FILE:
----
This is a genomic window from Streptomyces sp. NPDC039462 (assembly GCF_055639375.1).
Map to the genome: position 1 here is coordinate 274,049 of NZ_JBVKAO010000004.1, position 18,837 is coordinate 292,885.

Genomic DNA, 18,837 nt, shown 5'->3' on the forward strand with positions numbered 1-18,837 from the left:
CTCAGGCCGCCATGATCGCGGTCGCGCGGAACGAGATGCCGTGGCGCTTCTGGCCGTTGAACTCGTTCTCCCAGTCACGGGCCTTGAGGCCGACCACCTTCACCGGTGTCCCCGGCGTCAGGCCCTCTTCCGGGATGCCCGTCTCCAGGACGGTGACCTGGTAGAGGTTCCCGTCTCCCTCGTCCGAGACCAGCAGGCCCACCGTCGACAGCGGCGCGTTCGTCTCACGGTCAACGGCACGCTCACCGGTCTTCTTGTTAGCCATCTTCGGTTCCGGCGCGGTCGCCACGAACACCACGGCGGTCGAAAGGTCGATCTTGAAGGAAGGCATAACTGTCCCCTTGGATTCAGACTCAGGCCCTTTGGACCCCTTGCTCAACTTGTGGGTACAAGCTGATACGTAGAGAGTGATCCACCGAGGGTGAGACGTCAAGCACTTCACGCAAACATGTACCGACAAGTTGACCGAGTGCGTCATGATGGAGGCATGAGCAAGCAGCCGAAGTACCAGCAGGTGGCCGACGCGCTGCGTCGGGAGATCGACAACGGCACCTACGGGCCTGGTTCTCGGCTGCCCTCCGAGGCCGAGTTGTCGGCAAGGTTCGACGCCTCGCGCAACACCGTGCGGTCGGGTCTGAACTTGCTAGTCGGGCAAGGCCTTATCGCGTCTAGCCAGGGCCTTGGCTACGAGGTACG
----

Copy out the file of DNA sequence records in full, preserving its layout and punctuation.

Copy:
This is a genomic window from Streptomyces sp. NPDC039462 (assembly GCF_055639375.1).
Map to the genome: position 1 here is coordinate 274,049 of NZ_JBVKAO010000004.1, position 18,837 is coordinate 292,885.

Genomic DNA, 18,837 nt, shown 5'->3' on the forward strand with positions numbered 1-18,837 from the left:
CTCAGGCCGCCATGATCGCGGTCGCGCGGAACGAGATGCCGTGGCGCTTCTGGCCGTTGAACTCGTTCTCCCAGTCACGGGCCTTGAGGCCGACCACCTTCACCGGTGTCCCCGGCGTCAGGCCCTCTTCCGGGATGCCCGTCTCCAGGACGGTGACCTGGTAGAGGTTCCCGTCTCCCTCGTCCGAGACCAGCAGGCCCACCGTCGACAGCGGCGCGTTCGTCTCACGGTCAACGGCACGCTCACCGGTCTTCTTGTTAGCCATCTTCGGTTCCGGCGCGGTCGCCACGAACACCACGGCGGTCGAAAGGTCGATCTTGAAGGAAGGCATAACTGTCCCCTTGGATTCAGACTCAGGCCCTTTGGACCCCTTGCTCAACTTGTGGGTACAAGCTGATACGTAGAGAGTGATCCACCGAGGGTGAGACGTCAAGCACTTCACGCAAACATGTACCGACAAGTTGACCGAGTGCGTCATGATGGAGGCATGAGCAAGCAGCCGAAGTACCAGCAGGTGGCCGACGCGCTGCGTCGGGAGATCGACAACGGCACCTACGGGCCTGGTTCTCGGCTGCCCTCCGAGGCCGAGTTGTCGGCAAGGTTCGACGCCTCGCGCAACACCGTGCGGTCGGGTCTGAACTTGCTAGTCGGGCAAGGCCTTATCGCGTCTAGCCAGGGCCTTGGCTACGAGGTACG